In a unanimous opinion (Butler v. Charles Power Estate, No. 27 MAP 2012) by Justice Baer issued April 24, 2013, the Pennsylvania Supreme Court reaffirmed the Dunham Rule, holding that a reservation of minerals in a deed does not reserve the gas in unconventional formations, such as the Marcellus Shale. The nineteenth century case Dunham v. Kirkpatrick created a rebuttable presumption that a reservation of "minerals" does not reserve the oil and gas. The Superior Court decision on appeal had cast doubt on whether the long-established Rule applied to unconventionally-produced gas, by reversing the trial court's judgment against the mineral owner and directing the trial court to take expert scientific evidence as to whether the gas in the Marcellus Shale was a "mineral."
The Supreme Court firmly rejected this conclusion. After reviewing the lengthy history of the Dunham Rule, including its numerous extensions and reaffirmations, the Court recognized that "the Dunham Rule has now been an unaltered, unwavering rule of property law for 131 years" and that the "Rule and its longstanding progeny that have formed the bedrock for innumerable private, real property transactions for nearly two centuries." The Court noted that no party had offered any reason to alter the Rule. The Court concluded that the reservation at issue did not reserve the natural gas, and more broadly stated that "Simply put, natural gas is presumptively not a mineral for purposes of private deeds."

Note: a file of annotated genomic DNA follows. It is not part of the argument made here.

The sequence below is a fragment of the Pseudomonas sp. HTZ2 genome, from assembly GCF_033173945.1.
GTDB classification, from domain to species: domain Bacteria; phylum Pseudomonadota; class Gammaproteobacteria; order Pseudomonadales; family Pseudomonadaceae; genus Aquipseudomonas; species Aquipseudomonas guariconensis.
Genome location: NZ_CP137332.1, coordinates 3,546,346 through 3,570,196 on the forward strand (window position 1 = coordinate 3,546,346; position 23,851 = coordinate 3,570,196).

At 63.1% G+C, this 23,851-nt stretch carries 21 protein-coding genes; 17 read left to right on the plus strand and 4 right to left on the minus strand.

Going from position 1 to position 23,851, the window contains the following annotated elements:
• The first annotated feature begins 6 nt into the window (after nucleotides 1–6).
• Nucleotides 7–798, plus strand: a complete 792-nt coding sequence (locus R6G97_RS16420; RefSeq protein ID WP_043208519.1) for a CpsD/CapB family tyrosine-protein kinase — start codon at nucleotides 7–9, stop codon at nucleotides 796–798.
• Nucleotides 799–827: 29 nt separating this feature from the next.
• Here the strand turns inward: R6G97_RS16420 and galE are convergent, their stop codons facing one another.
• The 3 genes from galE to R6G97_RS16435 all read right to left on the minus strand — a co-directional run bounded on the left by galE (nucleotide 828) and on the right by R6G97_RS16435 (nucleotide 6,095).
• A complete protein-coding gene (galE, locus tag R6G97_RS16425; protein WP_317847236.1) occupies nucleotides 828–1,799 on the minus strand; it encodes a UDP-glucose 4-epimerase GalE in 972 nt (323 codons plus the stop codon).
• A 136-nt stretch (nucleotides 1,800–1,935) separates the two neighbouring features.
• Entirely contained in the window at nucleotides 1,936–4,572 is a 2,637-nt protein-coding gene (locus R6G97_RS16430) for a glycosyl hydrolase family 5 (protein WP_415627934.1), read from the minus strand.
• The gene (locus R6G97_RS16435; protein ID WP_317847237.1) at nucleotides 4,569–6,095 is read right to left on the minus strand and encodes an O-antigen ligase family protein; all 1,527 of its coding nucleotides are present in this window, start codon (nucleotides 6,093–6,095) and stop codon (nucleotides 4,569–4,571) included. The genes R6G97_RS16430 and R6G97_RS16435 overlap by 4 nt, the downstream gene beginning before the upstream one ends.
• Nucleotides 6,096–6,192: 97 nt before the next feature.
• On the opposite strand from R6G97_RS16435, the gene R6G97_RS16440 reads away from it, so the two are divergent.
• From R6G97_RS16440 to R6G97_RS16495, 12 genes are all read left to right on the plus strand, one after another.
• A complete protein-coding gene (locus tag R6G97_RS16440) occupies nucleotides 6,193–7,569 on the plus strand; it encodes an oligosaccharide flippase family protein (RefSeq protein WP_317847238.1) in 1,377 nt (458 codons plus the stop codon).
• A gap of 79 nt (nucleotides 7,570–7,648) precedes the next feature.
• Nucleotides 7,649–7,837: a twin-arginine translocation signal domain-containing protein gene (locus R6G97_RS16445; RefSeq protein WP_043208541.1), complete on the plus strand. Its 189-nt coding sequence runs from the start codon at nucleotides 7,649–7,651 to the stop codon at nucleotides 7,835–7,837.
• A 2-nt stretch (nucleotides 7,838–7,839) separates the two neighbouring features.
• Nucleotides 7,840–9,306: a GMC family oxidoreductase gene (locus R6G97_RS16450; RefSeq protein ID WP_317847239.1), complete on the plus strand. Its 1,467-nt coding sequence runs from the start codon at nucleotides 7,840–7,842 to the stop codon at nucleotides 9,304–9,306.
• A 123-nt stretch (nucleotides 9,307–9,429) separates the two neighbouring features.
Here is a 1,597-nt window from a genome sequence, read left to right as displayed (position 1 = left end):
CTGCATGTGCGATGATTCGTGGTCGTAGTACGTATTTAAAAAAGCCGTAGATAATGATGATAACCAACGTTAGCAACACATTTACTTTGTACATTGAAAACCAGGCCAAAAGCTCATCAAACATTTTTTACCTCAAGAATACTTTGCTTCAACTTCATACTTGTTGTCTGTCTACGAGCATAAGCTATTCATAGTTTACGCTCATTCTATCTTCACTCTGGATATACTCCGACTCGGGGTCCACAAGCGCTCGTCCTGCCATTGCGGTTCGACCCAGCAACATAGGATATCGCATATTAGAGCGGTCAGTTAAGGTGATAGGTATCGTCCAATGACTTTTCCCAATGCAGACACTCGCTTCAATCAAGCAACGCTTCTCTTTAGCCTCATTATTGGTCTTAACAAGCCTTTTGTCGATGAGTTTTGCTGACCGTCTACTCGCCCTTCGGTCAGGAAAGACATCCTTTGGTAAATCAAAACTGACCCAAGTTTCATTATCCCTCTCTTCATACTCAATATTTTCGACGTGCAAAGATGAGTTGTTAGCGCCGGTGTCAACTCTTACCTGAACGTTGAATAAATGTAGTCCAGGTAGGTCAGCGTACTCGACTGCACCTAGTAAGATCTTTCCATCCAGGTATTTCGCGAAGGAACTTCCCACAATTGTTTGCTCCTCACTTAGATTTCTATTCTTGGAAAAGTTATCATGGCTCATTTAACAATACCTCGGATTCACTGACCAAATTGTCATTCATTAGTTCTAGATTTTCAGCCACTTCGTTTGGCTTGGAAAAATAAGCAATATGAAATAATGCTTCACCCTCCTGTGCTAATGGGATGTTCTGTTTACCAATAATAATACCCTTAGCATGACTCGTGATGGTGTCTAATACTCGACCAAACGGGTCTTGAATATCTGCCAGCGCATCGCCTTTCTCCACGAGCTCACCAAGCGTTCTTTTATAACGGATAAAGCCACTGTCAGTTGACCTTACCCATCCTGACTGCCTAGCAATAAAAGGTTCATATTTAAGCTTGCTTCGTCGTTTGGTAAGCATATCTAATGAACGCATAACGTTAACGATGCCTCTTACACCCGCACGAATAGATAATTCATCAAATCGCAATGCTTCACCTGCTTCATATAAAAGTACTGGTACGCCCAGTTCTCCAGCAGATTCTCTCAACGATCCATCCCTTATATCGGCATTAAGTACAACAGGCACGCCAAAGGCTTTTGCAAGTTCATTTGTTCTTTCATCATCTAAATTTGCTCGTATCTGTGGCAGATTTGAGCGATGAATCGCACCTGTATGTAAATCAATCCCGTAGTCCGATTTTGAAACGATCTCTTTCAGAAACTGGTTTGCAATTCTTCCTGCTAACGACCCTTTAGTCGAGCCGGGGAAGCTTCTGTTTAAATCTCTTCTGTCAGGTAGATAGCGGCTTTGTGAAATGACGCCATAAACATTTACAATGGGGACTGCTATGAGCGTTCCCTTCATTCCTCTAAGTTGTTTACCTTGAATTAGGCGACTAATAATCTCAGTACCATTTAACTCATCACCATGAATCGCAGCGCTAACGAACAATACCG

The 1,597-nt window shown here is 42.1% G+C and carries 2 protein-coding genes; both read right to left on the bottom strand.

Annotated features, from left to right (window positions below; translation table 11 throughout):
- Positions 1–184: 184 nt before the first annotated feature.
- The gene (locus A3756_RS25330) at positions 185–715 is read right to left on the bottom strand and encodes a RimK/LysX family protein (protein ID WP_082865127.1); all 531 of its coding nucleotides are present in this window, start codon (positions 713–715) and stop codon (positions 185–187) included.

The Court distinguished a prior decision holding that coalbed methane was owned by the coal owner, rather than the natural gas owner, noting that coalbed methane was a dangerous waste product that was not commercially viable at the time of the severance in that case. The Court found that there was no evidence that Marcellus gas was any different from conventionally-produced natural gas, and concluded that there was "no merit in any contention that because Marcellus shale natural gas is contained within shale rock, regardless of whether shale rock is or is not a mineral, such consequentially renders the natural gas therein a mineral.”
Justice Saylor wrote a concurring opinion, noting that although he found the reasoning in the original Dunham decision "highly debatable," he nonetheless concluded that “since Dunham has effectively served to establish a governing rule of property law in Pennsylvania for over a century, too many settled expectations rest upon it for the courts to upset it retroactively.”